Amazing Aerobatics of Puerto Rico’s Green Mango

Bearing a name that is more likely to be associated with an unripe tropical fruit, the Green Mango (Anthracothorax viridis) is in fact a species of hummingbird found only on the main island and archipelago of Puerto Rico. With iridescent green feathers and blue and black tail, the Green Mango is a relatively large species among these tiny birds and has no clear distinguishing features to differentiate between male and female. While being considered fairly uncommon, it is listed with the IUCN as being of ‘least concern’ as its numbers have not declined significantly over three generations. Nevertheless, as with all the wildlife of Puerto Rico, the Green Mango is dependent on conservation of the island’s natural resources for its continued survival.

The Green Mango is most often found in Puerto Rico’s more mountainous regions, particularly in plantations, such as the coffee plantations which produce the premium brew the island is known for. Their beaks are perfectly designed to reach the nectar deep inside flowers, and can be seen hovering over the island’s colorful Heliconia flowers, with their wings a misty blur of activity as they sip the nectar.

Hummingbirds are fascinating little creatures with amazing aerobatic skills. They are able to dart forward, sideways, backwards and even upside-down, while their wings beat at between 50 and 80 beats per second, depending on the size and species of the bird. Research has revealed that a hummingbird is able to travel at speeds of between 30 to 60 miles per hour (again depending on size and species) and then abruptly stop and hover in one place. The hummingbird’s unique anatomy gives it this amazing maneuverability. Accounting for between 25 to 30 percent of its bodyweight, the hummingbird’s well-developed muscles are attached to its breastbone, while its wings are rigid from shoulder to wingtip, enabling the bird’s wings to make powerful upward and downward strokes, giving it both lift and propulsion. This is different from other birds that only have power in the downward strokes of their wings. Moreover, the hummingbird’s shoulder joint is able to rotate 180 degrees, enabling its wings to pivot backward and forward, similar to oars on a rowing boat. While other birds may have the ability to hover, hummingbirds are undisputed experts at this, and are the only birds able to rise vertically and fly backward, while changing direction in the blink of an eye.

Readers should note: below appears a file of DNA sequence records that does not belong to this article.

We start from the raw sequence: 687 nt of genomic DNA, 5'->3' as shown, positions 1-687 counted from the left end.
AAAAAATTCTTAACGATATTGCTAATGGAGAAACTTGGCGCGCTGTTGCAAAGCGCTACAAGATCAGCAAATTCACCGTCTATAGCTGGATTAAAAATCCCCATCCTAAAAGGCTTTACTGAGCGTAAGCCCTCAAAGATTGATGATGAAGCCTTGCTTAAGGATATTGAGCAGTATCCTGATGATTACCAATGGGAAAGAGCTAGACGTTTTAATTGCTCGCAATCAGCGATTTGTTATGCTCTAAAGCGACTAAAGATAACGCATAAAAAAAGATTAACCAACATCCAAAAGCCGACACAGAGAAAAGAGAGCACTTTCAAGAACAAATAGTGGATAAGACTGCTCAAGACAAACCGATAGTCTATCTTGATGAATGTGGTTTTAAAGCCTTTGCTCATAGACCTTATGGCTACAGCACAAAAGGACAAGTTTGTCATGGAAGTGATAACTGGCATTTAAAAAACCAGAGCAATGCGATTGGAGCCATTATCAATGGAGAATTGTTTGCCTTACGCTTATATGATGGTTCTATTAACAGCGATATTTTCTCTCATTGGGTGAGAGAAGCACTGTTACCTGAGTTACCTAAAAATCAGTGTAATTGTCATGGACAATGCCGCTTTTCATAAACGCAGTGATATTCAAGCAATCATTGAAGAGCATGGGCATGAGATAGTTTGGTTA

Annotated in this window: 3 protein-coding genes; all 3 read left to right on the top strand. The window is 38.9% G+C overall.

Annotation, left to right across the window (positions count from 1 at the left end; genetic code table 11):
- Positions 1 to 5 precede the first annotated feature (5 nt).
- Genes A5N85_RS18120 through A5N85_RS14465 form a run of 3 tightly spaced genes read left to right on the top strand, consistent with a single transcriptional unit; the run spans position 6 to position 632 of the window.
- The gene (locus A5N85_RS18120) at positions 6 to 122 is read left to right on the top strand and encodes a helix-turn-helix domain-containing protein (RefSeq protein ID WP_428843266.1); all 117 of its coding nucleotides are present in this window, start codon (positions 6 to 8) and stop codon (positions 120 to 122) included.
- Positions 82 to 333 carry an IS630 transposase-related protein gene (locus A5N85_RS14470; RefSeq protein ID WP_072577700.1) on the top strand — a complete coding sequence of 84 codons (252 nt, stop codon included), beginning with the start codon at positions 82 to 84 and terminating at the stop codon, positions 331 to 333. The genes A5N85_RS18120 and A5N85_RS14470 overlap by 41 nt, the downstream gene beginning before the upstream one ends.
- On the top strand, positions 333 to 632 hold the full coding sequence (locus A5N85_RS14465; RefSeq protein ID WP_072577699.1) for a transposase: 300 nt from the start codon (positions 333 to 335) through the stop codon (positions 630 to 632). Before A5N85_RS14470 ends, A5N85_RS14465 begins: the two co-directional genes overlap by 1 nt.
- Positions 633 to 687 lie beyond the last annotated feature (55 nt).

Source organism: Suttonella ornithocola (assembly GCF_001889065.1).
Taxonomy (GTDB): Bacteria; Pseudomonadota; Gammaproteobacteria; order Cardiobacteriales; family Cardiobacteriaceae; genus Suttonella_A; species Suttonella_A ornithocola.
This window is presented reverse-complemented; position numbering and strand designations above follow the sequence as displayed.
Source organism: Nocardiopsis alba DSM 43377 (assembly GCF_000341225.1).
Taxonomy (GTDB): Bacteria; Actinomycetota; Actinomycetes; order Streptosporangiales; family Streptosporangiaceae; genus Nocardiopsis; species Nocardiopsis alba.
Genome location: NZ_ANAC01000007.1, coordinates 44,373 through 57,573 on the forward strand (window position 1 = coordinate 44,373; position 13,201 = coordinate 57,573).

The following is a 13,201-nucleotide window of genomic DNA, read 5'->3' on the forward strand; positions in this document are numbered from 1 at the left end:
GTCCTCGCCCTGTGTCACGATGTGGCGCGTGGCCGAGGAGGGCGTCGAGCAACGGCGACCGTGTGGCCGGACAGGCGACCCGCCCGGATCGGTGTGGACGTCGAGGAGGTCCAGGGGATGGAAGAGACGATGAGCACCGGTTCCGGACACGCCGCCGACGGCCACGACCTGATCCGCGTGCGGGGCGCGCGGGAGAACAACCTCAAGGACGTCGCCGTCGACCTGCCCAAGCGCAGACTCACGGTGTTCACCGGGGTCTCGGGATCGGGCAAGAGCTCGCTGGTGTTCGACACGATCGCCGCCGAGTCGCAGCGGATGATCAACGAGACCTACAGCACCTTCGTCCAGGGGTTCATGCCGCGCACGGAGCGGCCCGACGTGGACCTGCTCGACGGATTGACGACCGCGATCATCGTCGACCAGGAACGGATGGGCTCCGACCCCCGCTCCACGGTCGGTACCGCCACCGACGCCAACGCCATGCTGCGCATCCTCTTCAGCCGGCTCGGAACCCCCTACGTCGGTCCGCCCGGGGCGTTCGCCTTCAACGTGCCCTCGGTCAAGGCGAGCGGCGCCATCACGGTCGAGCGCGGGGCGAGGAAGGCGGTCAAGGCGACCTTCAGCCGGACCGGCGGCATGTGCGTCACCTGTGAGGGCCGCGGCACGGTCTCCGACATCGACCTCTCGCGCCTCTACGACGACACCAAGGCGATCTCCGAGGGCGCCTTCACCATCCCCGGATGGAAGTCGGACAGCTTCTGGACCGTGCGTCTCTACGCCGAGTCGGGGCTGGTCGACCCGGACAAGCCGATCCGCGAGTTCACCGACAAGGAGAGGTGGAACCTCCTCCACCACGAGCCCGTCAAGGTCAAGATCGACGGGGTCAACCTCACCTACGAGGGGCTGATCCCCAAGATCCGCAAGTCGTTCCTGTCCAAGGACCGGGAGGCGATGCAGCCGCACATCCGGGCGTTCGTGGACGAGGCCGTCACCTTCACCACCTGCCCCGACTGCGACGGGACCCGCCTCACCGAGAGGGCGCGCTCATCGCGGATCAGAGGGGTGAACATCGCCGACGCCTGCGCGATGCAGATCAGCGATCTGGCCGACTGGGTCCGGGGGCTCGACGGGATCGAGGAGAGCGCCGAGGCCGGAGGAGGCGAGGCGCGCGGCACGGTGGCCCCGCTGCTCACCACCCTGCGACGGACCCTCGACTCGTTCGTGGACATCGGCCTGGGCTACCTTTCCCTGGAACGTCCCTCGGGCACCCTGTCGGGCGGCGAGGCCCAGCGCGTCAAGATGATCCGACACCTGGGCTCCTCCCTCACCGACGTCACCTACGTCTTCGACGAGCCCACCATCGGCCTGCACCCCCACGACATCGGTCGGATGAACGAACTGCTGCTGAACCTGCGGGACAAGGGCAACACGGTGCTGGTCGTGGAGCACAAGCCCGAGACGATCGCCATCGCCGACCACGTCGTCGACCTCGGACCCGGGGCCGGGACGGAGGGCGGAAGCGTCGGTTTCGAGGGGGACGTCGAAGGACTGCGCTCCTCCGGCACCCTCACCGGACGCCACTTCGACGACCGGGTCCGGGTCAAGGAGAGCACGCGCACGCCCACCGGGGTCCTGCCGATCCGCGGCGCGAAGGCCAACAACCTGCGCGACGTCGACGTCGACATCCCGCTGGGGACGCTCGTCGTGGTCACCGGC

So, when you are next exploring the nature reserves of Puerto Rico, be sure to look out for the Green Mango and spend some time watching this pretty little bird performing some amazing aerobatics.